Blueberries require a very acidic soil, so before considering how to fertilize the bushes, you need to answer some important questions. A soil test should be done to find out its pH. The Ph level is the most important factor for the success of growing blueberries. It should fall between 4.5 and 5.1; if tt is too high or too low, corrective measures need to be taken, preferably before bushes are planted. Other considerations affecting fertilizer are soil heaviness and level of the water table.
Test the soil with a test kit or take a sample to a county extension center for testing. Provide samples of soil from at least 12 inches below ground as blueberry roots will grow 12 to 16 inches.
Add elemental sulfur to the soil if the results show the pH is too high. If your soil is sandy, you will need 3/4 lb. for each pH point over 4.5 per 100 square feet. You will need 1-1/2 to 2 lbs. in loamy soil, and 3 or more lbs. in clay soil. This should be done at least six months before planting. Retest the soil right before planting. If sulfur is added at planting, carefully work it into the soil around the bushes at least 10 away from the trunk.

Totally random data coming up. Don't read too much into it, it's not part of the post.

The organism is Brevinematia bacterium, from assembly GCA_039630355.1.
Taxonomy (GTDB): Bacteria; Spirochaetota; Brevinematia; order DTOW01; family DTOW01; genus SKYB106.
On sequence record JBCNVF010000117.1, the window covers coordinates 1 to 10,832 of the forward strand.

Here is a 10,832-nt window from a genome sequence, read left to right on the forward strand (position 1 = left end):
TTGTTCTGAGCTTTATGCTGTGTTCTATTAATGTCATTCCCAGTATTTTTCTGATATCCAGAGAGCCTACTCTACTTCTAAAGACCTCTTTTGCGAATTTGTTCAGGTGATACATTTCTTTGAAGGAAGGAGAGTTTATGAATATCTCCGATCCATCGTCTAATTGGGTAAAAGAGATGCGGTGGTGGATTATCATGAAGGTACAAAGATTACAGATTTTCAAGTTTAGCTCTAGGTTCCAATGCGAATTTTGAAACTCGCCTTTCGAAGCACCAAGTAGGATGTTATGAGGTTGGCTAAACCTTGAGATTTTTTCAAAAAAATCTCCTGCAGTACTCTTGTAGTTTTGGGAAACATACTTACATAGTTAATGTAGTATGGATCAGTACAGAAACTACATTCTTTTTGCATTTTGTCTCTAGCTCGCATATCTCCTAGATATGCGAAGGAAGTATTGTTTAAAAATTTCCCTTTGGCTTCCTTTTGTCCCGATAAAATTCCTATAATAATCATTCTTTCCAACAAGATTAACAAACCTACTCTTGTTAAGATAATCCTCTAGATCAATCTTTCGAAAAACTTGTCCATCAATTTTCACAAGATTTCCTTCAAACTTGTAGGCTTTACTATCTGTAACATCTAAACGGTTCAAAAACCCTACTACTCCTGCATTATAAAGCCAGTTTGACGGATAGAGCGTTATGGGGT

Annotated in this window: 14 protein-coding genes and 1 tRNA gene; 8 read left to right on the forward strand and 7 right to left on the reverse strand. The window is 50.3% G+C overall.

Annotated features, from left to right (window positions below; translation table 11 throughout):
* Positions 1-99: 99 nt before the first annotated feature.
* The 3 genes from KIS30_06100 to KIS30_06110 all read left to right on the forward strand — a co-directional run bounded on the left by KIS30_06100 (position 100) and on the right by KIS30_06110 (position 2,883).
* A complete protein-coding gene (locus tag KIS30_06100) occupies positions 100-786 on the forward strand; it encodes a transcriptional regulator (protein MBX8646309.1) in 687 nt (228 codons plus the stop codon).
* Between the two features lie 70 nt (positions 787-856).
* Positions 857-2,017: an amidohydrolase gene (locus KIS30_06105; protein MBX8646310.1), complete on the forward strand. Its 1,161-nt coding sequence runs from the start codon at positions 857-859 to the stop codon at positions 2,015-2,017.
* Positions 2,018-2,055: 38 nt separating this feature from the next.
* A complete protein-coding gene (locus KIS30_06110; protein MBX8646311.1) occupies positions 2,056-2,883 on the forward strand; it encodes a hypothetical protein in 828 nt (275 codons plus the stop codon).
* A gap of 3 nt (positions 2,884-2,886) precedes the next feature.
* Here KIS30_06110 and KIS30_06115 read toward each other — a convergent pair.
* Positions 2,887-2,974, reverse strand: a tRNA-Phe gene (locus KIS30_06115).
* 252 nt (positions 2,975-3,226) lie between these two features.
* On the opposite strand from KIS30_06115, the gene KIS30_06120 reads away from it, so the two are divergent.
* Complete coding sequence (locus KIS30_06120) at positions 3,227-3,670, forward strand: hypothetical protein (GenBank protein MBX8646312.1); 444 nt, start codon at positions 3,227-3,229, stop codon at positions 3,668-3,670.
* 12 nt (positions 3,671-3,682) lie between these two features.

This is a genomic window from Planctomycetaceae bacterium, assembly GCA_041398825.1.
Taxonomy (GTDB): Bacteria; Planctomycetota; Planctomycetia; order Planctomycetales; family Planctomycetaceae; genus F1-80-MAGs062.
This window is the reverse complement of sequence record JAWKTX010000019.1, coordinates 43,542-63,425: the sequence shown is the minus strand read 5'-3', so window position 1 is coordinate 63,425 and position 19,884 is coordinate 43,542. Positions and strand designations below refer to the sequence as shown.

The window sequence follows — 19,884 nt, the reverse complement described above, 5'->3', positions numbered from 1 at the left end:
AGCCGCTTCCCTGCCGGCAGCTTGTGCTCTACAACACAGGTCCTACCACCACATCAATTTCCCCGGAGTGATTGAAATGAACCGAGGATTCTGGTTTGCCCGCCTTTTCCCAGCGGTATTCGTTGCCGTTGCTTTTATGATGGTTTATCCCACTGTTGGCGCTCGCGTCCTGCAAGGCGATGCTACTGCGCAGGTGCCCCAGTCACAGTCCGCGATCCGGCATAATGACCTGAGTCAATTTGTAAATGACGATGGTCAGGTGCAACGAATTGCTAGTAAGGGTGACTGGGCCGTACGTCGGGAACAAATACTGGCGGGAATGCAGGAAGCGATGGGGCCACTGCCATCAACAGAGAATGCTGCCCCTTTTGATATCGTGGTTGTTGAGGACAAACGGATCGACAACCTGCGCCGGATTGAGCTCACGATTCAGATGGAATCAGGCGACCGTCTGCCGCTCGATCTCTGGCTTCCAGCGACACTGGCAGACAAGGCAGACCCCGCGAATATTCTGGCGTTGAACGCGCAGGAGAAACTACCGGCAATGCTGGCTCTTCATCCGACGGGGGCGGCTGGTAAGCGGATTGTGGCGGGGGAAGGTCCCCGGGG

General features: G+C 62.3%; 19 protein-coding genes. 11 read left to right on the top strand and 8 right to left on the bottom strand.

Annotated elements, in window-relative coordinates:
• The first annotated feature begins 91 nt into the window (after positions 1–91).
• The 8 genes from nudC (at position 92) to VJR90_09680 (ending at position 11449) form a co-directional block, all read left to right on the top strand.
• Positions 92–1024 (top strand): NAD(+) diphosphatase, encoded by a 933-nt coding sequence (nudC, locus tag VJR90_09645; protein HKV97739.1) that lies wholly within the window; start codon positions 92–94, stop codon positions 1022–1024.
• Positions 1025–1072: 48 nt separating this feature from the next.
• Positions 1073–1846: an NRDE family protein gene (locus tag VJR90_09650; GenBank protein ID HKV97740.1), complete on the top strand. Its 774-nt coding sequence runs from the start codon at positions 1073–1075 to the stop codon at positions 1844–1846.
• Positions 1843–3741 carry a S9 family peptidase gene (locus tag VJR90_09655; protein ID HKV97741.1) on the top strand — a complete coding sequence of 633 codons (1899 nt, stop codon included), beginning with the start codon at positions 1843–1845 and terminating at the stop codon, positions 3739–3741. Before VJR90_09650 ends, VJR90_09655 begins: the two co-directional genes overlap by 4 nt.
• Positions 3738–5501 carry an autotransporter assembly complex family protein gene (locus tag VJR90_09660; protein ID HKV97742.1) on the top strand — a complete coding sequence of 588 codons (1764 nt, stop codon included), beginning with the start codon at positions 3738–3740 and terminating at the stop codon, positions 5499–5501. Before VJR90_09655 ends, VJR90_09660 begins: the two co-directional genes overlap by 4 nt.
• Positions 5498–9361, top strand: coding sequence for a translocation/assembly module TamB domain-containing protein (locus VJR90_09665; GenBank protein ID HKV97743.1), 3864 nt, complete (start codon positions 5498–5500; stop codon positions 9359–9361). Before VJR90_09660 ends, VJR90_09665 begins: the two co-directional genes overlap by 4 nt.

Use 1 oz. of 10-10-10 fertilizer one month after planting. Place it in a ring around the base of the plant but not touching the trunk. Water in well. Increase to 2 oz. the following year and through year four, and then increase to 1/2 lb. per year. Apply the fertilizer in April each year.
Apply 1 or 2 oz. of ammonium sulfate each spring before the growing season begins. This will help keep the pH down and supply the bush with nitrogen.
Mulch with clean straw or wood chips around the plants but not touching the trunk. This will help keep weeds down, retain moisture and add nutrition to the soil as it decomposes.